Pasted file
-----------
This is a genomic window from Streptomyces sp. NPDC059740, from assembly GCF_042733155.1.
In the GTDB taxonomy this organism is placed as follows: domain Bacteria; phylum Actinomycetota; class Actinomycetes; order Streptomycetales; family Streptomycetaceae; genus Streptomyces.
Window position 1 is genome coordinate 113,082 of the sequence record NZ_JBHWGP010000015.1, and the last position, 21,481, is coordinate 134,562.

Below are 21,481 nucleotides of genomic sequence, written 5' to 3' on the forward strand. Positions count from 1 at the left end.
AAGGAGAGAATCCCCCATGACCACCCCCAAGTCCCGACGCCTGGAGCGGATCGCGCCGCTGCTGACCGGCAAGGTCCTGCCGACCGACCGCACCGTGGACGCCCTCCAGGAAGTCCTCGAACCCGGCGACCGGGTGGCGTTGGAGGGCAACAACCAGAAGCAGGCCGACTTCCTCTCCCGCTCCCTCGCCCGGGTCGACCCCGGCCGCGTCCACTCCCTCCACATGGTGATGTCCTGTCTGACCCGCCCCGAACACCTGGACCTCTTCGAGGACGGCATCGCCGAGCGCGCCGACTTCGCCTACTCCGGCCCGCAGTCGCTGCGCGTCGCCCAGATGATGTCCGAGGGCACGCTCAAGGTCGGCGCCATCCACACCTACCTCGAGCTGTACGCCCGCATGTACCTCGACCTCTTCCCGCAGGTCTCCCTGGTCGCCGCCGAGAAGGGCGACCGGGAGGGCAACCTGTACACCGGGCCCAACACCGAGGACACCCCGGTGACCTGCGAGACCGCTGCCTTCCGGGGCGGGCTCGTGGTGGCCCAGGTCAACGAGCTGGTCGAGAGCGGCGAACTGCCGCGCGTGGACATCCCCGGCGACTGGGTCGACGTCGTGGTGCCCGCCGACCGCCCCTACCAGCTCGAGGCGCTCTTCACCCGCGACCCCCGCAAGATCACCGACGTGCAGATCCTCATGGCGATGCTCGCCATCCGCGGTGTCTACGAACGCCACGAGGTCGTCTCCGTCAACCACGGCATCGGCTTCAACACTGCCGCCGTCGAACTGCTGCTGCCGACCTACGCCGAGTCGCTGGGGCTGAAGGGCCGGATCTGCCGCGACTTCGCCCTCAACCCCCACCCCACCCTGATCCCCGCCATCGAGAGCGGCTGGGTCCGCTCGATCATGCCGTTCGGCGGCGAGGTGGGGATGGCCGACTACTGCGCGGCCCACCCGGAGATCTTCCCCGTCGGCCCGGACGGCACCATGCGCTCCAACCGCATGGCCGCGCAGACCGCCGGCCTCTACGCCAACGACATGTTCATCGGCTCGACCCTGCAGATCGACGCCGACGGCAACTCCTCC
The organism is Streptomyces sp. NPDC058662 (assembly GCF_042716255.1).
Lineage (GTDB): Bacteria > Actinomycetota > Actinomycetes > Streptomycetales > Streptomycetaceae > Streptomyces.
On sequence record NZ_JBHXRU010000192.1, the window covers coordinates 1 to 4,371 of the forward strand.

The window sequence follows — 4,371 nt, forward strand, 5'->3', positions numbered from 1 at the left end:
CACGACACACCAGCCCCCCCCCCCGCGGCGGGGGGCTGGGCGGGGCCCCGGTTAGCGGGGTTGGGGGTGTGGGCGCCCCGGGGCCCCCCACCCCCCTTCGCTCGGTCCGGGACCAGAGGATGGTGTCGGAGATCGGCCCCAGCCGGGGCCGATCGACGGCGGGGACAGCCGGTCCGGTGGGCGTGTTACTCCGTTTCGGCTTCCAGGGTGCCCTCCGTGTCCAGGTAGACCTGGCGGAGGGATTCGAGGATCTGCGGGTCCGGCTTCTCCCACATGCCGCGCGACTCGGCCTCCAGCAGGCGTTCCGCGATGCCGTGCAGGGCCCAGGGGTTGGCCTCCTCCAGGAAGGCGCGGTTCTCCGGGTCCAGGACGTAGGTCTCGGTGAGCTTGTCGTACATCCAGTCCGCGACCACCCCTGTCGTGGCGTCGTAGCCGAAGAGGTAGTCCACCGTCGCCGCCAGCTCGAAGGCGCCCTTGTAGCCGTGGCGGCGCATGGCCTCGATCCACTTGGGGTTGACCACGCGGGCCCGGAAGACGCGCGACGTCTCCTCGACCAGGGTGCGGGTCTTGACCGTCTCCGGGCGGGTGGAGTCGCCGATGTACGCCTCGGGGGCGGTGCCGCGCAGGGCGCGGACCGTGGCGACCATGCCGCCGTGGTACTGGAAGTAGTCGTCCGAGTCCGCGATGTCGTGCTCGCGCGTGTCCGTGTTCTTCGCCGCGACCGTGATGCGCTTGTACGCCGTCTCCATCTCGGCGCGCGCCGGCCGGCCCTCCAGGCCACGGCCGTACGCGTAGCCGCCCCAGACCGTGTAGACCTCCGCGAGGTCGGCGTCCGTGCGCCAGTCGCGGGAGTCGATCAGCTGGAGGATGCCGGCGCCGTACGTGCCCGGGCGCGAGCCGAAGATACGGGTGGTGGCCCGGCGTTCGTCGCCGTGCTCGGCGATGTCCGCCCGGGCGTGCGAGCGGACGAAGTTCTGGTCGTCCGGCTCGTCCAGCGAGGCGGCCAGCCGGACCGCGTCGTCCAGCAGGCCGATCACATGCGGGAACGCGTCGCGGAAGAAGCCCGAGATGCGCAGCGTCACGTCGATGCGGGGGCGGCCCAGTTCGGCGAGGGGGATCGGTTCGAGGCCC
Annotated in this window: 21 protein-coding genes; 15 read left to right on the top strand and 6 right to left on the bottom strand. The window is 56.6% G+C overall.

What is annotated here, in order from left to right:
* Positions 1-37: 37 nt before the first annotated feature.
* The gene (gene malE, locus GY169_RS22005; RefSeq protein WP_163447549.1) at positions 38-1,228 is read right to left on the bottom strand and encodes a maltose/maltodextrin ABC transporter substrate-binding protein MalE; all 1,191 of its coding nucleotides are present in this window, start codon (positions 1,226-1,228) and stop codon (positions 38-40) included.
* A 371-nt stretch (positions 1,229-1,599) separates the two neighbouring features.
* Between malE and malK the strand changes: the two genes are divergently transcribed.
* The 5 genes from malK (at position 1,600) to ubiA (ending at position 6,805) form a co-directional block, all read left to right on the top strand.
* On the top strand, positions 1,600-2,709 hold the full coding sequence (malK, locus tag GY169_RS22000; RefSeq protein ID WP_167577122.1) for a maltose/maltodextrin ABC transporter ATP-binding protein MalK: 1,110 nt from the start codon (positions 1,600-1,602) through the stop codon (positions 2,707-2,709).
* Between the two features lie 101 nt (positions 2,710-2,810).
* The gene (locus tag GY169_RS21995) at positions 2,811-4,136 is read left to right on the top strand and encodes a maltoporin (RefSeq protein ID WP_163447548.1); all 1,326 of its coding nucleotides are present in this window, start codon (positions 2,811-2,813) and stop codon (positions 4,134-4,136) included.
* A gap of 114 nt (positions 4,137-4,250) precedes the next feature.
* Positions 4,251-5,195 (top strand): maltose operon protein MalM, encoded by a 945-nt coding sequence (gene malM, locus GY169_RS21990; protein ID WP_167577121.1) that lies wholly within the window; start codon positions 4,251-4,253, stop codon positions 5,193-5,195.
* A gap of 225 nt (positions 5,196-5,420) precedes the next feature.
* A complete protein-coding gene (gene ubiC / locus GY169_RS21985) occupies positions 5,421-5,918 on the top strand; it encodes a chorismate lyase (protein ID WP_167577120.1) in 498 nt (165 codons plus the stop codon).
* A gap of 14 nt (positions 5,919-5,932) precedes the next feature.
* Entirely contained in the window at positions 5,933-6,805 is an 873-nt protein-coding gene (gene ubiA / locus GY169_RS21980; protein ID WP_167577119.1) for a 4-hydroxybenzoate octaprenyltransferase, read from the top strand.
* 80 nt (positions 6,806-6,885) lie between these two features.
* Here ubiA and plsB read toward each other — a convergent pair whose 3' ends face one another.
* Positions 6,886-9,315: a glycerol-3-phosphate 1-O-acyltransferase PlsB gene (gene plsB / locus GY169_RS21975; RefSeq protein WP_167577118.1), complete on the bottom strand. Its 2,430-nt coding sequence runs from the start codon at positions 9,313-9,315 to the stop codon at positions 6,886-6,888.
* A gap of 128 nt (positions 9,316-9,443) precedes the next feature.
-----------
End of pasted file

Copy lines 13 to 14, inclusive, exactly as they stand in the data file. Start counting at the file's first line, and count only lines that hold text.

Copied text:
* Positions 1-37: 37 nt before the first annotated feature.
* The gene (gene malE, locus GY169_RS22005; RefSeq protein WP_163447549.1) at positions 38-1,228 is read right to left on the bottom strand and encodes a maltose/maltodextrin ABC transporter substrate-binding protein MalE; all 1,191 of its coding nucleotides are present in this window, start codon (positions 1,226-1,228) and stop codon (positions 38-40) included.